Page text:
Lindsay Lohan, Open Secrets and the “Post-Gay” Closet


The always-insightful Ms. S of Dorothy Surrenders has persuasively argued that the media buzz around Lindsay Lohan and Sam Ronson will drop off because, now that the couple is finally, irrefutably out of the closet, their relationship is, well, boring.

We all know that the gears of the media machine are propelled by unconfirmed rumors and scandal, not domestic bliss. Which reminds me of Tolstoy’s famous line in Anna Karenina: “happy families are all alike.” It may be a sign of “progress” that queer families are being assimilated into this land of shiny happy sameness. Still, for me it’s a sad statement that most of us find love and happiness to be something of a yawner.

Ms. Snarker zeroes in on an important point in her post: Lindsay’s coming-out process is compelling precisely because it represents a younger generation’s take on being gay. It is, in a word, casual. Even–dare I say it?–“post-gay.” Does this no-biggie attitude “mirror that of so many young gay or questioning women today”, as Ms. Snarker suggests? I’m not sure, since Lindsay’s wealth, celebrity and power seem to me to put her in a Sapphic league of her own (or a very elite one, anyway). Are you a young LGBTQ person, open-minded heterosexual, or someone who doesn’t label your sexuality? If so, I’d love to hear your thoughts on this question.

Which brings me to the a-ha moment I want to share with you:

After all this time and two of my own previous posts on Lindsay Lohan, I finally realize why I’ve been so fascinated by this story. Lindsay’s coming out makes visible a new “post-gay” closet, one that’s built on the premise that she’s been hiding in plain sight all along.

We’ve moved yet another step away from queerness as “the love that dares not speak its name.” Who knows, we may soon discover that the power of open secrets, like Lindsay’s, will usher in a new love that won’t shut up.

4 Responses

  1. hmm, i think “post-gay” is a pretty good term for it, because it seems that the same people who are pretty much cool with this sort of meandering out of the closet path are less insistent on labels, and so might in general be more open to the pan-bi-not-strictly-gay realm of things.

    here in southern baptist land the coming out stories of people i know range from this utterly simple acceptance (mine was a lot like that) to being sent to “straight camp.” but mostly they fall in the slightly uncomfortable/disapproving, but i love you anyway realm in the middle.

    maybe this’ll be the love that needn’t bother (either speaking or shutting up).

    Thanks so much for the feedback on the post-gay thing, Lady B. Ahhh, the Bible Belt…. it is, if anything, a reminder that for much of the country being queer is not yet “no biggie.” But I’m doing my level best to convert and corrupt as much as possible for the greater good! xo -Sf

  2. I grew up in the Bible Belt, but since I ran in theater circles, I had a lot of queer friends in high school, none of them out (many not even to me). I always sort of assumed I was straight, partly since I fall on the femme side of the spectrum, but in my senior year I hooked up with a girl and started figuring things out for myself. Nobody was shocked. Even my straight friends kinda rolled with it. It wasn’t a secret and I didn’t feel the need to formally announce it to anybody, or label myself right then. About a year later, in college, I started identifying as a lesbian, which so far has worked for me. Anyway, the point of this story is that I was able to take my time figuring things out, and I never felt pressure from my peers to label myself. I think that’s true for a lot of people of my generation. (As a side note, this is why many coming-out stories of people of previous generations don’t resonate for me: I never felt closeted. There was never anything to come out of. When I fell in love, I fell in love (or lust), and the people around me knew it.)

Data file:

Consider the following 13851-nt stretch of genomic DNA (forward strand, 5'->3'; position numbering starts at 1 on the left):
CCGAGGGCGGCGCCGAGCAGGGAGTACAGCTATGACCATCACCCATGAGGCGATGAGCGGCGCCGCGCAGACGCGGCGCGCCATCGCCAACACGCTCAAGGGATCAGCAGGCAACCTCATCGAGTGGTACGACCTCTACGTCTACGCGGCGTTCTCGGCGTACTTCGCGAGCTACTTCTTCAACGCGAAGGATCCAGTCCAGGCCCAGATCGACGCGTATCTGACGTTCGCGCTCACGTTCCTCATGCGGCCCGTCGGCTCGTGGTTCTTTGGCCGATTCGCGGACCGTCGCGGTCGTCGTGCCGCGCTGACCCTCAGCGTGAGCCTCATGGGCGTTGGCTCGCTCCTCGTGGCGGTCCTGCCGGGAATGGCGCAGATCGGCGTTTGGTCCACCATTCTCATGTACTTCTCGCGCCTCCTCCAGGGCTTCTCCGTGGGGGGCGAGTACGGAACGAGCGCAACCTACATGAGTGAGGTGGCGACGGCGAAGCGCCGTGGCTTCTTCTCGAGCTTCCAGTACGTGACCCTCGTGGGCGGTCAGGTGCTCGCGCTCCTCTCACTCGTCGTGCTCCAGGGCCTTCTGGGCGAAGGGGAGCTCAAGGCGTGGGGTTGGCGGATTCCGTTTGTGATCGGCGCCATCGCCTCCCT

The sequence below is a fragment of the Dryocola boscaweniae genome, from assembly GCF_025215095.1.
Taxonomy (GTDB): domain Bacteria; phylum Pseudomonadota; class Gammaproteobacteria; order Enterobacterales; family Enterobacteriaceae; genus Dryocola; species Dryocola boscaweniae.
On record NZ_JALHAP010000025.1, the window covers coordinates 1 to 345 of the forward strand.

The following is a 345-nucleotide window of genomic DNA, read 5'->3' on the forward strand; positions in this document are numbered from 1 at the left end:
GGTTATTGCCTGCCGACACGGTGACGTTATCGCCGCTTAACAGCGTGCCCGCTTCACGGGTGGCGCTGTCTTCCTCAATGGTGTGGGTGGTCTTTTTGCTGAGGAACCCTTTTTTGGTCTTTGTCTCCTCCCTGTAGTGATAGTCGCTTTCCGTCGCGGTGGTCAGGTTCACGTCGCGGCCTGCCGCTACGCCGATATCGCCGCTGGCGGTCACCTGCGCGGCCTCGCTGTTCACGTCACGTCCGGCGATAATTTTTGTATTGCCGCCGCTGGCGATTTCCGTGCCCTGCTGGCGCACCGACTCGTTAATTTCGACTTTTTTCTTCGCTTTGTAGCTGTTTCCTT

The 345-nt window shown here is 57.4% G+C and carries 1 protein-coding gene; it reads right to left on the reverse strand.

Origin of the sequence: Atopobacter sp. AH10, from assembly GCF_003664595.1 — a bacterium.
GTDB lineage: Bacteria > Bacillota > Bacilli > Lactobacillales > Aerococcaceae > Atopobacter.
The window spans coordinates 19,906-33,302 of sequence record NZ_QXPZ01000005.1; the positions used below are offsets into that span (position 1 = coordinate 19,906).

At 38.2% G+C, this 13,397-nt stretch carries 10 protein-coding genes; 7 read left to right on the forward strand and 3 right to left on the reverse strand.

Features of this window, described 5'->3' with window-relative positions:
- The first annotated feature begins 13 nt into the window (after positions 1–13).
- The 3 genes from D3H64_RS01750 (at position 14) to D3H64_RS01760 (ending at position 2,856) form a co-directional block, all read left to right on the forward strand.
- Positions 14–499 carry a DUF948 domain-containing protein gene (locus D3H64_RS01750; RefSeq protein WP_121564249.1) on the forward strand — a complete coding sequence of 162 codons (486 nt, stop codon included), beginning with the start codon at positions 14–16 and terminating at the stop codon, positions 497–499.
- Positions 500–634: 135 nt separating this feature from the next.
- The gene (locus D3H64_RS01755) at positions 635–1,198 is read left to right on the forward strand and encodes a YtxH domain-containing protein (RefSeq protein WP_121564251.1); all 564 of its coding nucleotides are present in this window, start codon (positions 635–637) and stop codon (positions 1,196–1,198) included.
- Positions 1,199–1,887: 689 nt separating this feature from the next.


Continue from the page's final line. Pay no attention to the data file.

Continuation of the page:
Welcome, Jessie! I’m so glad you commented on this. I wonder, how do you feel about labels in the LGBTQ community? Thanks so much for sharing your story. -Sf

  3. I definitely resonate with this on many levels. I first thought of myself as bisexual, then pansexual, now I usually just use the word “queer” because it seems to be so nicely overarching and inclusive. I perk up when I hear “lesbian” and “bisexual” thrown around in conversation, and when I hear “straight girl” too – maybe not as much, but I still feel like that includes me to some extent. I’m not trying to be all “hey my sexuality is so cool that it spans the whole spectrum”, I just don’t really see the need to peg myself as one or the other.

    Coming out for me – I never really came out. I did a couple of times, to a boyfriend and I tried to come out to my mom once (she didn’t believe me, then was just confused, but now I talk to her about my FTM transgendered lovers and she’s just sort of oh, okay which I guess is good?). But besides that, when conversations about sexuality came up, I would talk as a queer person without acknowledging the fact that I was queer first. Or if someone asked me about my sexuality, I would acknowledge it, but otherwise wouldn’t actually draw attention to it, I would just… act/behave it.

    That might have something to do with the culture I grew up in (Asian cultures don’t exactly encourage broadcasting/drawing attention to yourself/horn honking) but I’m also wondering if maybe we’re heading towards a generation that views sexuality as something extremely fluid, or seeing sexuality as a question-mark with all options open and straightness not being the default (maybe that’s just wishful thinking on my part).

  4. […] or bisexual, or in or out of the closet.  In keeping with my previous analysis of her “post-gay” coming out, I remain agnostic on the question of her sexuality.  What interests me is how people seem to […]

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